In 2007, comprehensive immigration legislation foundered after an amendment was added to end a temporary worker program after five years, threatening a key priority of the business community. The amendment passed by just one vote, 49-48. Obama, a senator at the time, joined in the narrow majority voting to end the program after five years.

The U.S. does have several temporary worker programs already, but they’re viewed as cumbersome and outdated, and experts say a large proportion of migrant workers in agricultural and other low-skill fields like landscaping or housekeeping are in the U.S. illegally.

For business and labor, the question is how to come to an agreement on how many workers to let in, under what circumstances and how much they would be paid. Another key issue: whether and how they would be able to attain eventual permanent residency, the critical step toward citizenship.

“We have to get to the question of what is the structure for the future and what rights do the workers that get here in the future, what rights do they have,” said Eliseo Medina, secretary treasurer of the Service Employees International Union.

For business groups, a temporary worker program is a key piece of any immigration legislation.

“It’s not as if employers want to hire guest workers. We want to hire Americans. It’s only when we can’t find them that we hire the guest workers,” said Shawn McBurney, senior vice president of government affairs at the American Hotel and Lodging Association.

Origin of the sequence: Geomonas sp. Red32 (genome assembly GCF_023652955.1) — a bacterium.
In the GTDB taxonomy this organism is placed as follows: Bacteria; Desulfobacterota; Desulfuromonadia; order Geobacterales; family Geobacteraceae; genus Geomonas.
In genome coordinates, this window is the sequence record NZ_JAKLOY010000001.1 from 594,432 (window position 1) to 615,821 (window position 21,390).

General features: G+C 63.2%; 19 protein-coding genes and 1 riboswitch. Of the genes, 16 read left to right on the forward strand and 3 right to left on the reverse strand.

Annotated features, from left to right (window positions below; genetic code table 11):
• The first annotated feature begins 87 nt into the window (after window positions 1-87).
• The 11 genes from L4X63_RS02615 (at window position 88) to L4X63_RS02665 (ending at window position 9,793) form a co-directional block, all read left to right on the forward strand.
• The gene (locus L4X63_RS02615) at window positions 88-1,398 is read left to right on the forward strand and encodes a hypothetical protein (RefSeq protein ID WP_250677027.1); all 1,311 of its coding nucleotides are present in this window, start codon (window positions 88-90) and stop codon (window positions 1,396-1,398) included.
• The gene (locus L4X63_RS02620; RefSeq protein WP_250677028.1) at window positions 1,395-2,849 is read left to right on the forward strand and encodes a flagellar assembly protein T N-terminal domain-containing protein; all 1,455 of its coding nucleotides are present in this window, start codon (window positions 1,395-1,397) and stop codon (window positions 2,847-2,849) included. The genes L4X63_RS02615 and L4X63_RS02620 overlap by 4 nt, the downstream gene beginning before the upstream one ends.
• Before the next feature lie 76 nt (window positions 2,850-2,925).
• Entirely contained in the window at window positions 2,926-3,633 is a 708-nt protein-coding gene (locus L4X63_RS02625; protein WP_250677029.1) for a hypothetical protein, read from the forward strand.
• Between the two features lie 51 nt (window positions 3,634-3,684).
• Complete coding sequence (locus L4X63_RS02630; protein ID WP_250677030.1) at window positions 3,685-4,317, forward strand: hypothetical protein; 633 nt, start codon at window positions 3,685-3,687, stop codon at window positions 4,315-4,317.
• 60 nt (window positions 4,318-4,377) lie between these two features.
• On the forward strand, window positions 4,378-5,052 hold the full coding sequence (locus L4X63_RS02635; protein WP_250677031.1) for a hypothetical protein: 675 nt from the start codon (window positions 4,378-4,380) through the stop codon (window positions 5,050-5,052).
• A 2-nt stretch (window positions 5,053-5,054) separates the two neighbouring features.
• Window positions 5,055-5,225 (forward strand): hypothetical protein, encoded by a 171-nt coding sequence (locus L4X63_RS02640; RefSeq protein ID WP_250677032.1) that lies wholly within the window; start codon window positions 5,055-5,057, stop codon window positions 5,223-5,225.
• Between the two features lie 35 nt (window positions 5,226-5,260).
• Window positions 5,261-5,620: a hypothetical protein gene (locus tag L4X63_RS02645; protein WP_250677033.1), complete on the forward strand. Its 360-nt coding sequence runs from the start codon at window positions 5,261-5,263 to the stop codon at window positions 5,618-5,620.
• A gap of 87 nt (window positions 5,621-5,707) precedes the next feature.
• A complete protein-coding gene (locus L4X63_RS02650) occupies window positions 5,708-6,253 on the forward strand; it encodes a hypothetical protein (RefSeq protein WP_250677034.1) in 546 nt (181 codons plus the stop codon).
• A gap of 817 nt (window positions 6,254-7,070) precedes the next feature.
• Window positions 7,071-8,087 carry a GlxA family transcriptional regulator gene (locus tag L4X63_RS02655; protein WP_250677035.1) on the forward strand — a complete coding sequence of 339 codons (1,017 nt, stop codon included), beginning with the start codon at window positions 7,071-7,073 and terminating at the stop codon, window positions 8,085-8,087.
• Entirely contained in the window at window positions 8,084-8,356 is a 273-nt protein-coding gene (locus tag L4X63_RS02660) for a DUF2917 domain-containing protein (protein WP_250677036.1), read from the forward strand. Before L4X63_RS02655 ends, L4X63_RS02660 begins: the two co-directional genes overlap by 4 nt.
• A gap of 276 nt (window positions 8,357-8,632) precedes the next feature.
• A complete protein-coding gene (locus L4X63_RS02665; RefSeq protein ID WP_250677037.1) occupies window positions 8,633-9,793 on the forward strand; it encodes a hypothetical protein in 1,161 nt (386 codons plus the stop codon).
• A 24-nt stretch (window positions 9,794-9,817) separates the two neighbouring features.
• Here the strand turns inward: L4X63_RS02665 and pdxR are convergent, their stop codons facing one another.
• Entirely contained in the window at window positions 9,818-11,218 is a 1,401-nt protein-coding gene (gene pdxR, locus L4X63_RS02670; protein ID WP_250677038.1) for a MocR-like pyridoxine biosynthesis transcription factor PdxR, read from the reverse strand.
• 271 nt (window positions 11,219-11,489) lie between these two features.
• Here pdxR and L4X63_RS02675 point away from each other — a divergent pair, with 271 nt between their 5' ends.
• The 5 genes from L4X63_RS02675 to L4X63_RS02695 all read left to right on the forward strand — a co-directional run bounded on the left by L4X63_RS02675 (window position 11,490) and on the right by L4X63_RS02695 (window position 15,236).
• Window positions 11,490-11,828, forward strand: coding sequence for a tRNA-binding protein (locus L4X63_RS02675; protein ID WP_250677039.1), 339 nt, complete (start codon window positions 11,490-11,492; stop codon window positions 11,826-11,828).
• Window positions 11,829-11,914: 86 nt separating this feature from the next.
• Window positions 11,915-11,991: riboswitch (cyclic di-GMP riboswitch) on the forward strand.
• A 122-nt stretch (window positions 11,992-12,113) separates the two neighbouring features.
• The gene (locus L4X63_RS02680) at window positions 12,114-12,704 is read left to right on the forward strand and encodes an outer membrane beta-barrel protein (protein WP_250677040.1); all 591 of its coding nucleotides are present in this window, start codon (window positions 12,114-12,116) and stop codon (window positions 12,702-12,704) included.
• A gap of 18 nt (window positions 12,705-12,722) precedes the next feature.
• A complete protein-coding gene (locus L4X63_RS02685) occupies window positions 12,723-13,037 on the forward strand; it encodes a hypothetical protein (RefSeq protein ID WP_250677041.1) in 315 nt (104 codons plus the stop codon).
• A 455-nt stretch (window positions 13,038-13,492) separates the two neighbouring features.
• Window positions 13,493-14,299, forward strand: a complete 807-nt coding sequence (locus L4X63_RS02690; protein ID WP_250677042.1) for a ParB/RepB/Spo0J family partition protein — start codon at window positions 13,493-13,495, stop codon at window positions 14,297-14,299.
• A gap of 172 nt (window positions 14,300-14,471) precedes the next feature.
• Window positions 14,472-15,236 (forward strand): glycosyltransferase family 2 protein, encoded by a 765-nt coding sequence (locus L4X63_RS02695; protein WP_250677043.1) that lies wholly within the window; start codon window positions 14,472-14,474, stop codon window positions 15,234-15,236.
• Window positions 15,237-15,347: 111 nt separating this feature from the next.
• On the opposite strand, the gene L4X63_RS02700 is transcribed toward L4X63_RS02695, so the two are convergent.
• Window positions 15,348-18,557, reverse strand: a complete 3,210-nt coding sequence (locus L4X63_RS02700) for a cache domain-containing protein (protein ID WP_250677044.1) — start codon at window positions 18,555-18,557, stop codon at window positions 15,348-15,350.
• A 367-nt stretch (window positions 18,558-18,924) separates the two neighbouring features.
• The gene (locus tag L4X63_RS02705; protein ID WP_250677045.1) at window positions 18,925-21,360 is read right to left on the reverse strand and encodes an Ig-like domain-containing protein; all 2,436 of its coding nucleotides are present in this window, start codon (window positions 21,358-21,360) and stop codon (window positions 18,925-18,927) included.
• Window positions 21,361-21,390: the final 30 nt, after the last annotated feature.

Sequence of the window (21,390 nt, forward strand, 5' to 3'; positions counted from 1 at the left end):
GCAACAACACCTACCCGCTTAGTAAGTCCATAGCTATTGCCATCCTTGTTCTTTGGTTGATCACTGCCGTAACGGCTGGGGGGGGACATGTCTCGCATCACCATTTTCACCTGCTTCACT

The Senate aide said that lawmakers are eyeing somewhere in the range of 200,000 to 400,000 visas for low-skilled temporary workers, including for agriculture and non-agriculture. Unlike in current programs, negotiators are also eyeing ways to peg the numbers to labor market demands. Employers would have to show they could not find American workers for the jobs.

The nonpartisan Migration Policy Institute and others have proposed the creation of a permanent commission that would make recommendations about where and when workers are needed, an idea said to be under consideration as the business and labor groups negotiate. However, business groups are skeptical of the idea.

The Associated Press

The Associated Press

LEAVE A COMMENT

Discussion | No comments

The Daily Republic does not necessarily condone the comments here, nor does it review every post. Read our full policy

.

Solano News

‘Same Time, Next Year’ opens in Benicia

By Amy Maginnis-Honey | From Page: B1

 
‘We Got Next’ Comedy Tour stops at Dimitri’s

By Amy Maginnis-Honey | From Page: B1

Man to stand trial in rural Vacaville killing

By Jess Sullivan | From Page: A1, 7 Comments | Gallery

 
Puppies to take part in Vallejo dog show

By Adrienne Harris | From Page: A1 | Gallery

 
Afisivalu announces run for Fairfield council